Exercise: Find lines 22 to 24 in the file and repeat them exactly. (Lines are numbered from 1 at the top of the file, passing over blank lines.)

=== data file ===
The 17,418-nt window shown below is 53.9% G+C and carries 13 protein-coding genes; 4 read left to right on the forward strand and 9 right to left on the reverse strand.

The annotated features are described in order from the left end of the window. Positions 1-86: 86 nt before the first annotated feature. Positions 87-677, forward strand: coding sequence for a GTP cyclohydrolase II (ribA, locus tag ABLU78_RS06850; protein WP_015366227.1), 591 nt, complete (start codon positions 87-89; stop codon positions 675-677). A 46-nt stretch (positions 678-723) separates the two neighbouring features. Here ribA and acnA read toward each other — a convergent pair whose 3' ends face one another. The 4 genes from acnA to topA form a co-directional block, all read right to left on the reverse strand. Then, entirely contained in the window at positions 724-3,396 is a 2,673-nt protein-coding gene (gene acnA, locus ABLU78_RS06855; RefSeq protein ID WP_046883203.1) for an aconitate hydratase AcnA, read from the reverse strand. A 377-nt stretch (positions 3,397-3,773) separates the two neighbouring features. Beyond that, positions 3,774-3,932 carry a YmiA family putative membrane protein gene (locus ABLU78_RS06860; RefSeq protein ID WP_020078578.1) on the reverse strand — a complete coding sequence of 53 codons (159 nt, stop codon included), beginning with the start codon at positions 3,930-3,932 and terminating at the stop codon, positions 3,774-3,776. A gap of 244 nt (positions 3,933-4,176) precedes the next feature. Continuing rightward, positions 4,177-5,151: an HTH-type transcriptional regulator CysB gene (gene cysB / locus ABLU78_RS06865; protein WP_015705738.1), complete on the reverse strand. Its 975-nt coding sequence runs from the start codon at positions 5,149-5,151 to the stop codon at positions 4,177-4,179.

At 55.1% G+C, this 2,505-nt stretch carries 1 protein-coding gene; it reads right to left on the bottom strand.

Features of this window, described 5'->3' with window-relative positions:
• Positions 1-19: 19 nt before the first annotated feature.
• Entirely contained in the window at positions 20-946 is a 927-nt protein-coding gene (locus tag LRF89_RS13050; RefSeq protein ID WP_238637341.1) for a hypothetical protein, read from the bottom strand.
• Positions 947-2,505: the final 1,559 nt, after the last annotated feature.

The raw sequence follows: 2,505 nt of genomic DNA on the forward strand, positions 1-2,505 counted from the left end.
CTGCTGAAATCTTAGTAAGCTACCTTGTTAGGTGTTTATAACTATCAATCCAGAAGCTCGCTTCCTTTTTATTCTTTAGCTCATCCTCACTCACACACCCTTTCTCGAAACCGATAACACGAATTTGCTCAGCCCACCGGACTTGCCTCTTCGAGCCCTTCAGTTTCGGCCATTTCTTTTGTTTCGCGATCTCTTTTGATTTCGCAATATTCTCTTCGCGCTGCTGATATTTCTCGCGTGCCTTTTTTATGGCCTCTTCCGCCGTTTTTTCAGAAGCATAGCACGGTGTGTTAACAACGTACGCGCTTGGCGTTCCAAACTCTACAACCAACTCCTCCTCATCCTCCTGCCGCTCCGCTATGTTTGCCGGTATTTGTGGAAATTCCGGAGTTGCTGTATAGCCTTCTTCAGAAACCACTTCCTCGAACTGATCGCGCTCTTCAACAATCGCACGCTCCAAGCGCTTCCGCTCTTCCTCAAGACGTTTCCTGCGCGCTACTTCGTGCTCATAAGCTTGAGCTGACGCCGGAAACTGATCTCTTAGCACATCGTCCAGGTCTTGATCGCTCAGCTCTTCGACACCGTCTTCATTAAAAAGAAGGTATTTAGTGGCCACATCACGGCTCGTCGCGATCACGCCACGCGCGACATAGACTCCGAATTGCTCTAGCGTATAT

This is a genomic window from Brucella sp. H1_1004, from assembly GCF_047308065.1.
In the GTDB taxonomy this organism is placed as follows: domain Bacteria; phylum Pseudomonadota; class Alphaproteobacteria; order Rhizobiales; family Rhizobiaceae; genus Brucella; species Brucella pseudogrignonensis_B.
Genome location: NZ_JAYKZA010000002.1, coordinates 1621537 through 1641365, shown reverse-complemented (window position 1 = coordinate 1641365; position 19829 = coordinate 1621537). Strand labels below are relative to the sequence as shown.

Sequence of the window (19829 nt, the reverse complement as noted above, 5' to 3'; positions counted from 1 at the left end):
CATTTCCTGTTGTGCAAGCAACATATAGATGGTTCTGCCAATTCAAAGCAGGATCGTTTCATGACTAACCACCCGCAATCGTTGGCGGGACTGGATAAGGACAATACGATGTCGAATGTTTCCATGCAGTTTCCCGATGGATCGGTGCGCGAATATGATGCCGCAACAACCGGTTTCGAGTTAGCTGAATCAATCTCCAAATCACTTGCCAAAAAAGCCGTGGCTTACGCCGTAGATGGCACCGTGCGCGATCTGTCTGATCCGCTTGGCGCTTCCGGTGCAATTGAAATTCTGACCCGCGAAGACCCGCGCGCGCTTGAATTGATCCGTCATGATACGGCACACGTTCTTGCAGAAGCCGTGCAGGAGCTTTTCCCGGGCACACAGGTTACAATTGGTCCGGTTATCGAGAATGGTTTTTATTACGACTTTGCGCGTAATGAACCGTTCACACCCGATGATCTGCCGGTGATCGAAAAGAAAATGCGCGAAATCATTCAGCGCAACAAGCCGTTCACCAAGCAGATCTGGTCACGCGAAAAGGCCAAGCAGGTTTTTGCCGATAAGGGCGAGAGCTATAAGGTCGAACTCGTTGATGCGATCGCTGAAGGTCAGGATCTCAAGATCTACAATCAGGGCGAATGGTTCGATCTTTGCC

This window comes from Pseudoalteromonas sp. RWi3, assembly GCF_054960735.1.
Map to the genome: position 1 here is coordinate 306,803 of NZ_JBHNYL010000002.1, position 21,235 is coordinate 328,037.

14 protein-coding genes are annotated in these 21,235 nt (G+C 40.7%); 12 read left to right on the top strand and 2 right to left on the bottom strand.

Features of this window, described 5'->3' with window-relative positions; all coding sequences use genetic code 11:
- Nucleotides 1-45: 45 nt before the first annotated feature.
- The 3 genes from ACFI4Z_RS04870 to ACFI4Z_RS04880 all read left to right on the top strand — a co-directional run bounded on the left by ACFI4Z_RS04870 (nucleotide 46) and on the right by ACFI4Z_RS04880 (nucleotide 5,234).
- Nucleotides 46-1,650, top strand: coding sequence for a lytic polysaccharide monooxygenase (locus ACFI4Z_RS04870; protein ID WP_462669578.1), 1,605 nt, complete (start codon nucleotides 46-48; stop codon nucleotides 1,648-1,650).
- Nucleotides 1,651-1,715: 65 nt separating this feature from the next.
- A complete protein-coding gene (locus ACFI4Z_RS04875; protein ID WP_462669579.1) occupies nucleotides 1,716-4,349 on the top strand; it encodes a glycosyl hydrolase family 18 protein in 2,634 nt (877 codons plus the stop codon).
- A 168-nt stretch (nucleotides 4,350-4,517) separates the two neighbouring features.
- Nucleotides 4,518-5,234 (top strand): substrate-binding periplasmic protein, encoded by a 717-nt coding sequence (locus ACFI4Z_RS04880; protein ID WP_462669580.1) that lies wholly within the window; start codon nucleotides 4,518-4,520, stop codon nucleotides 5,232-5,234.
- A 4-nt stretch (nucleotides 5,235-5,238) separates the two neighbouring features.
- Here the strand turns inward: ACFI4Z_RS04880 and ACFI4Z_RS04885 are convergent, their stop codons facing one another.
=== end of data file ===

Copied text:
- Nucleotides 1,651-1,715: 65 nt separating this feature from the next.
- A complete protein-coding gene (locus ACFI4Z_RS04875; protein ID WP_462669579.1) occupies nucleotides 1,716-4,349 on the top strand; it encodes a glycosyl hydrolase family 18 protein in 2,634 nt (877 codons plus the stop codon).
- A 168-nt stretch (nucleotides 4,350-4,517) separates the two neighbouring features.